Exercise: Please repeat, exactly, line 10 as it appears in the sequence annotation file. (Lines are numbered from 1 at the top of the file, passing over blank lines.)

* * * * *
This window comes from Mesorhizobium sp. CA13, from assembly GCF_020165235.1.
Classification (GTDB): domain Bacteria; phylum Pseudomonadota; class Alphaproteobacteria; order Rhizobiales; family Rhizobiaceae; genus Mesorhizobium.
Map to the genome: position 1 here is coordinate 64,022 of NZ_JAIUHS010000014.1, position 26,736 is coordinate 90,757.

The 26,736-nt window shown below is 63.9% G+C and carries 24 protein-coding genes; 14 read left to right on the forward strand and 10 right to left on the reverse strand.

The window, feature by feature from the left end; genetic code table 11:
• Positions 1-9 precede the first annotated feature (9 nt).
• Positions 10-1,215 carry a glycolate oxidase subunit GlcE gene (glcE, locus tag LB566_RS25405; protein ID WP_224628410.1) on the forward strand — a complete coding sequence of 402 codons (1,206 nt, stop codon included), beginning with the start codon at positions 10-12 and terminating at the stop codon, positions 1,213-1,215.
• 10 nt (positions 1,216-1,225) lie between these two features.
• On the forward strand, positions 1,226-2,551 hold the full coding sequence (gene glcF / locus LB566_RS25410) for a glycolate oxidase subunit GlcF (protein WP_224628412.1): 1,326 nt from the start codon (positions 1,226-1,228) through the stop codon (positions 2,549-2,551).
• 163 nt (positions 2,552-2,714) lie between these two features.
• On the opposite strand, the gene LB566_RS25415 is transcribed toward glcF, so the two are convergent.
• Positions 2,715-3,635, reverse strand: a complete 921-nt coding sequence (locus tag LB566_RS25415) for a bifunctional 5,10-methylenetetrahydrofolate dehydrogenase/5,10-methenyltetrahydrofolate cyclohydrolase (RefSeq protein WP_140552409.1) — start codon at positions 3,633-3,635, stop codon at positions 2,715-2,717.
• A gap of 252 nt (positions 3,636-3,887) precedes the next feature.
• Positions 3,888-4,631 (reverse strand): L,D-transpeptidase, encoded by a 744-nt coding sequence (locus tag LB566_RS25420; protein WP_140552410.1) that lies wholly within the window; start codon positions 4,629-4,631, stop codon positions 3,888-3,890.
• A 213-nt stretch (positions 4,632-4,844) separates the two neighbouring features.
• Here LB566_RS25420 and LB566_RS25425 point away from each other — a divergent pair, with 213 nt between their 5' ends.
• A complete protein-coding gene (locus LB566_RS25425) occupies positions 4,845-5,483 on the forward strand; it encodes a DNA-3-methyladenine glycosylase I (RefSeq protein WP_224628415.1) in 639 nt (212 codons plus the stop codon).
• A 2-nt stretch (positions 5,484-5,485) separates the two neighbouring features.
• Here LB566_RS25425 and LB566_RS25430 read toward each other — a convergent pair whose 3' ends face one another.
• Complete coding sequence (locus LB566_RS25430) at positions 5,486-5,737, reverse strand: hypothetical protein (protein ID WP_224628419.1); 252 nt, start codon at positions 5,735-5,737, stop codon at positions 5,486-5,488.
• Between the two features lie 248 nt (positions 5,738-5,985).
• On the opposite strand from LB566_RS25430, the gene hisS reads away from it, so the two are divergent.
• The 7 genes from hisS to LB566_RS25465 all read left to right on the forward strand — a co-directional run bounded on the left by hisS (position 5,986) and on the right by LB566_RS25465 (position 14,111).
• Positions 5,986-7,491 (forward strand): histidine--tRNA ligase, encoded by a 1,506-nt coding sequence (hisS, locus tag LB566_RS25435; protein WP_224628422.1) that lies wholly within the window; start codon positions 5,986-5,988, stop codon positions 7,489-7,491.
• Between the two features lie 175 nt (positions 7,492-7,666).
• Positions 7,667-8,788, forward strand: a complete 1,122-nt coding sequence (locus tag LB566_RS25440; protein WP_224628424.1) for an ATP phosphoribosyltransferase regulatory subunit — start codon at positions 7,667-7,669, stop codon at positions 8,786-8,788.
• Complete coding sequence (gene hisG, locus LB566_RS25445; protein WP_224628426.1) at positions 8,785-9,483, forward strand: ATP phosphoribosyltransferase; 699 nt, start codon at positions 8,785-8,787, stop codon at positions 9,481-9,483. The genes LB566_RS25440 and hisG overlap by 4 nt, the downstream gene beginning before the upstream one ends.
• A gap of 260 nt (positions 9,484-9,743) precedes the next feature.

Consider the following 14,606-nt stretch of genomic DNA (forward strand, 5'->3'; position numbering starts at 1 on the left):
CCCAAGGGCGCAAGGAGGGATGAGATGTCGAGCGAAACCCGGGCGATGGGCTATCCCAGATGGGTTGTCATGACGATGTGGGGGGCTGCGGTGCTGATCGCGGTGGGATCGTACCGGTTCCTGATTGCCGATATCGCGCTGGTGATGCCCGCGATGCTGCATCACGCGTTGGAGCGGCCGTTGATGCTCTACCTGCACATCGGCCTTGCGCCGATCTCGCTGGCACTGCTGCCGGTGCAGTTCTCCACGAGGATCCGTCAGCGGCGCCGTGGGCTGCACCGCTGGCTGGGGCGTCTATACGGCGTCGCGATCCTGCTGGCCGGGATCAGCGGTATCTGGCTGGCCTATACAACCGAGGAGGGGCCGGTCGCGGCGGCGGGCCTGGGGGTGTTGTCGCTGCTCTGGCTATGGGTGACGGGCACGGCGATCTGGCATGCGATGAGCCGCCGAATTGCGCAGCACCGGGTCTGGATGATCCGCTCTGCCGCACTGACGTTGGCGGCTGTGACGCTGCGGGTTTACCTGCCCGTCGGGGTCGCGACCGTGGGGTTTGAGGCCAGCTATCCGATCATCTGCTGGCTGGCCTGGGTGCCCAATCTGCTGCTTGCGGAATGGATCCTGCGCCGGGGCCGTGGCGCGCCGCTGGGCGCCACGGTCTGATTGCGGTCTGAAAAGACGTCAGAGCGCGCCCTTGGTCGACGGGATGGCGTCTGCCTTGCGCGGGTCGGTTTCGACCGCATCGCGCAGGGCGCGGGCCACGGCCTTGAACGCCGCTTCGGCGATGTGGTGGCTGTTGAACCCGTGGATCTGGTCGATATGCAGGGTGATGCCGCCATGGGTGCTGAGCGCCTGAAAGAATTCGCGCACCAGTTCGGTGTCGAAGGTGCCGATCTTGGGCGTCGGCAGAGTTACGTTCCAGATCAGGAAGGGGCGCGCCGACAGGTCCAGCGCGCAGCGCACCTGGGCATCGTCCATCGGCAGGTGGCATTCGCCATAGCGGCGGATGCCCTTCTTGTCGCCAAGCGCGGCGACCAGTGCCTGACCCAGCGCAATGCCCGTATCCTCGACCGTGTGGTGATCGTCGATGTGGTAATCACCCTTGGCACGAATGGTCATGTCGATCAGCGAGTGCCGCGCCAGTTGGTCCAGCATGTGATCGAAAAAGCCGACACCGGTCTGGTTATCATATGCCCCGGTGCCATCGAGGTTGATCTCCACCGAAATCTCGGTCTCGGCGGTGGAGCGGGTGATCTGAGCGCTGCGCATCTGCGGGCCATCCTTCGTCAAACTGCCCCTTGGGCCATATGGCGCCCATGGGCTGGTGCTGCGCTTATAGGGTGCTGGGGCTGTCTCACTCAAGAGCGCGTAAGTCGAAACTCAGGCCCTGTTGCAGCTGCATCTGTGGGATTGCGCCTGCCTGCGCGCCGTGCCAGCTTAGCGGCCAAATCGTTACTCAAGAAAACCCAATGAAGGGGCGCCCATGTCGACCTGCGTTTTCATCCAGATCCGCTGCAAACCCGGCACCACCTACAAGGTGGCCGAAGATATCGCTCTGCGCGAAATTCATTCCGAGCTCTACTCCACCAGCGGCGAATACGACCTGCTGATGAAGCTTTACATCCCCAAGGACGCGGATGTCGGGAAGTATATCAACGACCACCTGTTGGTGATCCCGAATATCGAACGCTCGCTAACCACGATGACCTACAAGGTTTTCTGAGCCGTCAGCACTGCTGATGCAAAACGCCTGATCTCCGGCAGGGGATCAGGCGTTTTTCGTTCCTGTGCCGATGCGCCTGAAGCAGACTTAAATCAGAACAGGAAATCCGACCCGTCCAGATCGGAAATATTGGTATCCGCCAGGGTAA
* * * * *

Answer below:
• 163 nt (positions 2,552-2,714) lie between these two features.